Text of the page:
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“Mine is to empower, not enable.” I have that on my door at my office. I use it with my email. It reminds of what Eleanor Roosevelt said, “No one can make sure feel inferior except yourself.”
We just celebrated another independence day, a day where we regale have grown into a nation “of, for and by the people.” But what does that mean? Are we more on track than we were when John Kennedy told us, “When the time comes to lay down my life for my country, I do not cower from this responsibility. I welcome it.” I would like to add something for parents. “It’s about rules, and understanding when we raise them to leave, we have to be prepared to make sure we are ready,” and not cower from that responsibility.
A couple of years ago, Ruben Navarrette in a San Antonio Express News editorial entitled “Rearing America’s Work Ethic” epitomized what it means to really parent today. He talked about the Millennial Generation, born between 1982 and 2002 and implied that a good way to solve the immigrant worker problem is to have children who are willing to work; who don’t feel entitled. In countering parents who obviously had issues with Mr. Navarrette tersely worded comments that “not only do illegal immigrants do jobs that Americans won't do, but many of teh jobs they’re doing were once done by young people in their teens and 20s—your sons and daughters—who as a generation have shown themselves to have a terrible work ethic.”
It’s true. Many of today’s teenagers are so self-absorbed in doing things to put on a resume to get them into college, they wouldn’t know what a hard day’s work was if it stared them in the face. Yet as many of you might suspect, the group he was speaking to became angry at him. Why? They couldn’t handle the truth. Granted, their kids volunteered and worked hard at school, but these self-absorbed parents could not answer the question about what was their kids’ job besides school. If the parents can’t answer that, how can their children? School is merely a means toward an end; it’s not an end in itself. I understand and realize this as I refused to give our older son all the stuff some of his friends had. We couldn’t afford it.
We couldn’t afford him relying on us for everything. We told him things like you want $100 shoes when $35 shoes are fine, we’ll give you thirty-five, you earn the other $65. We couldn’t afford them ordering food and then not eating it, so we told them when we go to dinner, we’re not giving you a blank check. We expect you to pay with the money we give you, to include a tip, and any left over you can keep. It’s amazing how many meals they were able to find on the menu for $25 and a tip and have some left over for shoes. As parents, we generally shared dessert with them. We also told them we couldn’t afford a cell phone, or rather until the day came that we as a family needed a cell phone, they needed to find a way to pay for one on their own.
The results? It was hard. We negotiated on some things, but the bottom line was crossed when our older son felt that we weren’t doing as much as we could to satisfy his wants, and felt we should be giving him more. We refused. He threatened to move on and out. We said okay, and he did. We let him. That’s what we raise them for. It was hard. But it’s the best way we felt to correct the ill-gotten mistakes many Baby Boomers made, as they have forgotten what my friend Bea Overton called the second page. The echo-boomers are part of that second page.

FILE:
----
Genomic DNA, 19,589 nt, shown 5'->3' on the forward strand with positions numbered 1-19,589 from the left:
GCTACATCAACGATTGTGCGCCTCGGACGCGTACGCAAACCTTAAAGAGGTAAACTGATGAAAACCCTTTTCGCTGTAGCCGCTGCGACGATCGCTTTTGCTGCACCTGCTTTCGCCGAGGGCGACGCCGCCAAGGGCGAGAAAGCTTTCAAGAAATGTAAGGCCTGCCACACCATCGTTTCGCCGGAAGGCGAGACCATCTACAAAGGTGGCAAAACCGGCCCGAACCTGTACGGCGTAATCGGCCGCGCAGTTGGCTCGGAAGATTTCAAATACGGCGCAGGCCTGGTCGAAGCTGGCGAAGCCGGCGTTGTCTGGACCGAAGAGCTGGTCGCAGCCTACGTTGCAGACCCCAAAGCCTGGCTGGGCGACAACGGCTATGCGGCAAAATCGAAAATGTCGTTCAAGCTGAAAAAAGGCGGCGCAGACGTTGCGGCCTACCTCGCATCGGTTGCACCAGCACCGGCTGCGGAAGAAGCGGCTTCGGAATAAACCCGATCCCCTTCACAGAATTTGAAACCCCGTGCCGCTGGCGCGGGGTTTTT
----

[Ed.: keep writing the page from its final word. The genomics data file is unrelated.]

They're called "echo boomers" because they're the genetic offspring and demographic echo of their parents, the baby boomers. Born between 1982 and 1995, there are nearly 80 million of them and are destined to become the next dominant generation of Americans. And whether you call them "echo boomers," "Generation Y" or "millennials,” they already make up nearly a third of the U.S. population, and already spend $170 billion a year of their own and their parents' money. As correspondent Steve Kroft first reported in October, 2004, the oldest are barely out of college, and the youngest are still in grade school.
You must not ignore them. They have power and many of them are beginning to realize that, as our son realized if he was going to become a man, he needed to start acting like a man, and standing on his own. That’s what we raised him to do. Made sure he had read the second page, where we were there to help, but not enable.
As I teach, I’ve found, when given the trust and the spirit of real conviction, kids today welcome the opportunity to do something that gives back to this country, when their parents don’t cower from the responsibility of accepting threats, and realize it’s not a popularity contest. That’s where parenting comes in. It’s on our shoulders to clean up the mess we created by having our kids think there are too special to work, only cut out for certain jobs. They have to learn, and it’s better for them to learn why we can still teach and help. We can’t afford to be here because they have drained us, financially, mentally and spiritually.
Once we learn they can survive on their own, if we let them, we understand we can survive without them…and they will let us. If we’ve show them we love them, and encourage them to do the right thing, that’s all we can do…the rest is theirs. Don’t blame them for our mistakes, and don’t allow them to blame us for theirs. Mothers have to let their sons go: wash their own clothes, and cook their own food. Daddies, let your daughters go, she’ll find a good job, be able to take care of herself.
Moms and dads, we must also realize that our children can and will find people they can love and will love them too, as long as they know we respect their choices and respect them by sometimes forcing them to live with the choices they make. We had to!